CBS’s latest drama is DOUBT. It’s a legal procedural that follows a group of lawyers in a firm as they defend clients and undergo personal drama. That synopsis is not particularly memorable or distinctive, but neither is the show, which offers little to set it apart from a hundred other television series. Even when only taking into account this single network’s offerings, it’s one of the weaker ones.
Katherine Heigl (Grey’s Anatomy), polarizing as she can be, actually does a pretty decent job as Sadie Ellis, the main protagonist of DOUBT. I found her believable and capable, much as I have in previous work. While her inclusion had me unenthusiastic about this project, I can’t fairly or honestly blame her for my distaste of it.
However, Sadie herself is a large part of the problem with DOUBT. She is not only defending Billy Brennan (Steven Pasquale, Rescue Me), a charitable doctor, for a murder from two and a half decades ago, but she’s also sleeping with him. This is ridiculous in its blatant play for soapy melodrama, with little regard for realism. I’m not saying a lawyer never sleeps with a client, but she is risking being disbarred by doing so, and such a story would seldom end well in real life. This overshadows the more interesting parts of Sadie, her relationship with her parents in particular, and ruins things before they even get started.
That isn’t the only thing wrong with DOUBT, though I feel that alone sinks it. The dialogue is hokey and trite, and that’s even when it’s not super predictable. None of the characters feel like actual people, and much of what they say is inconsistent with even the little character development we get. Either the roles are miscast or the writers don’t understand the roles they’ve created. Too many times, it yanks the viewer right out of the moment.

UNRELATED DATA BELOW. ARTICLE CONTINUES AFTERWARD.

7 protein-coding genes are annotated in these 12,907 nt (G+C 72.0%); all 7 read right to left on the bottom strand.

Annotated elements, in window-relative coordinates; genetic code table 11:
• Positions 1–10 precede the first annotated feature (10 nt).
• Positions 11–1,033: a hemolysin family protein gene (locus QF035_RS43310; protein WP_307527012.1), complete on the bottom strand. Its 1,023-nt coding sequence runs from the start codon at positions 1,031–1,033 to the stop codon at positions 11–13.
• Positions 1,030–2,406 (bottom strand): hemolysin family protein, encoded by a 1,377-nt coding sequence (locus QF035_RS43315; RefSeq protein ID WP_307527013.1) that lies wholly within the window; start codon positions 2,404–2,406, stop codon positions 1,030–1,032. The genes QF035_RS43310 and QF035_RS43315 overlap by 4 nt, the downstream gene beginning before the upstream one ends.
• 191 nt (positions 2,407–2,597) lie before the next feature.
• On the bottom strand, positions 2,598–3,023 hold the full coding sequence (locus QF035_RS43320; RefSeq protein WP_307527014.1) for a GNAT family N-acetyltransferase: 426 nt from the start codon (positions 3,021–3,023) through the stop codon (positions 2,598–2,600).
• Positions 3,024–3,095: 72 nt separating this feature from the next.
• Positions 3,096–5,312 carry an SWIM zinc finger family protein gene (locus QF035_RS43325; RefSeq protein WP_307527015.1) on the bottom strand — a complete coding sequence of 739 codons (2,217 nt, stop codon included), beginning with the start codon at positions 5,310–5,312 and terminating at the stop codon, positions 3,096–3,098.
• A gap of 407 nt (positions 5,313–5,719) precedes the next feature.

That’s a shame because the show has a pretty strong ensemble. Then again, I could say the same for lots of bad shows these days, it being easier to find good talent than to utilize it.. This particular line up includes Elliott Gould (MASH, Ray Donovan), Dule Hill (Psych), Laverne Cox (Orange is the New Black), Dream Walker (Don’t Trust the B—- in Apartment 23), and Kobi Libii (Alpha House). Each of them are great performers in other works, but if this was the only thing I had to judge them on, I wouldn’t know it. This is by far the worst series any of them have done, at least that I’m aware of, which leads me to believe it isn’t entirely, or at all, their fault.
The guest star line up is similarly over qualified and poorly utilized. Judith Light and Donna Murphy are among those in the pilot that I wish better for.
Now, while I often berate cop procedurals, I tend to find the ones focusing on lawyers much more interesting. There’s something about the court room drama that I find compelling, and it makes me more forgiving of the flaws. This, however, defies that trend by spending way more time on unimportant stories and failing to make any of the cases interesting. Instead, the series continuously focuses on the wrong things.
Unfortunately for DOUBT, the glow of The Good Wife, a far superior show of this genre, has not been away from CBS long enough to fade. With The Good Fight spin-off premiering later this week, even if it will be online-only after episode one, there’s an immediate replacement that is sure to be much better than this. As such, I don’t see any reason why anyone would want to tune into this program when the immediate comparisons will make it seem so poor by comparison.
DOUBT premieres this Wednesday at 10/9c on CBS.